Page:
U.K. GIB announces results, plans to raise private capital

By Erin Voegele | June 29, 2015

The U.K. Green Investment Bank has announced 2014-’15 results and a plan to raise private capital. The organization also noted that after 2.5 years of operations, it has reached profitability.

According to information released by GIB, the bank backed 22 new green energy projects in 2014-’15, committing £723 million ($1.138 billion) of its own capital to projects with a total value of £2.5 billion. Since it was established, GIB has committed £2 billion to 50 projects worth more than £50 billion. Together, those projects are estimated to have the capacity to produce enough renewable energy to power 4.2 million U.K. homes each year.

GIB estimates that it attracts £3 from other private sector investors for every £1 it invests. The bank also indicated 2014-’15 was the first year it began operating profitably with profit before tax of more than £3 million during the second half of the year. The full-year profit was £100,000.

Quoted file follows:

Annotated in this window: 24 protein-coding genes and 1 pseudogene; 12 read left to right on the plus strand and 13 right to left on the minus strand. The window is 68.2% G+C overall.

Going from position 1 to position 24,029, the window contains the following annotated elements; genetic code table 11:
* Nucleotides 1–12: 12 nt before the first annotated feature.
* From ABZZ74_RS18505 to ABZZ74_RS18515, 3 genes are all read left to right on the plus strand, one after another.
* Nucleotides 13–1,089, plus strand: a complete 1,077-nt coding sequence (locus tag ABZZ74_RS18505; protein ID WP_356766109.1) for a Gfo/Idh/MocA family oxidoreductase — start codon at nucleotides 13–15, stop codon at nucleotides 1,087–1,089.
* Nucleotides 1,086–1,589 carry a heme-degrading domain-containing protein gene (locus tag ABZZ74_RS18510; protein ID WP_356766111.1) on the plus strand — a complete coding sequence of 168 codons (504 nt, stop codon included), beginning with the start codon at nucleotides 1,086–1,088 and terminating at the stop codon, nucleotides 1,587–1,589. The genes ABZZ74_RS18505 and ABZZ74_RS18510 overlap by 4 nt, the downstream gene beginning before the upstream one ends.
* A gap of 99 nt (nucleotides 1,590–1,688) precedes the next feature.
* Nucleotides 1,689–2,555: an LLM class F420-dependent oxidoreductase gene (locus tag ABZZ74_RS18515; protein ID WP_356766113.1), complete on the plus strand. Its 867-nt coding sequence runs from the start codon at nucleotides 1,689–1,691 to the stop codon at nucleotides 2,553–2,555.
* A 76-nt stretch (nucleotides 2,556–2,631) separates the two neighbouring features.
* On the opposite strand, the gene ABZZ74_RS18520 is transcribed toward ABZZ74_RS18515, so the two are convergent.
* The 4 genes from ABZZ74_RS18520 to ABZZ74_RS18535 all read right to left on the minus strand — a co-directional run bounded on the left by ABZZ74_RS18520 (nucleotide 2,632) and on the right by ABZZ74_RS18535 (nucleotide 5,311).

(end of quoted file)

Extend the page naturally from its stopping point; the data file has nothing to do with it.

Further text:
“In two and a half years of operations GIB has established a successful business model. We have played an important role in strengthening energy supply and security, reducing energy demand and decarbonizing our economy,” said Lord Smith of Kelvin, chair of GIB. “We have achieved all of this by investing profitably.”

“Our challenge now is to build a funding strategy which provides us with the capital to match our investment ambitions,” Smith continued. “The U.K. government led the world in their vision and commitment in setting up the world’s first dedicated green investment bank, so we are delighted to have their support as we enter a new phase and seek additional investors in our business.”

“In 2012 we set up the Green Investment Bank to support important investment in the U.K.’s green infrastructure and since then it’s gone from strength to strength,” said George Osborne, Chancellor of the Exchequer.

“That is why we can now begin exploring options for moving the bank into the private sector to enable it to access larger pools of capital and act more freely to invest in a broad range of green sectors,” he said.

“We want the Green Investment bank to attract more investment and we will use the money we raise to pay down the national debt and deliver lasting economic security for working people,” Osborne continued.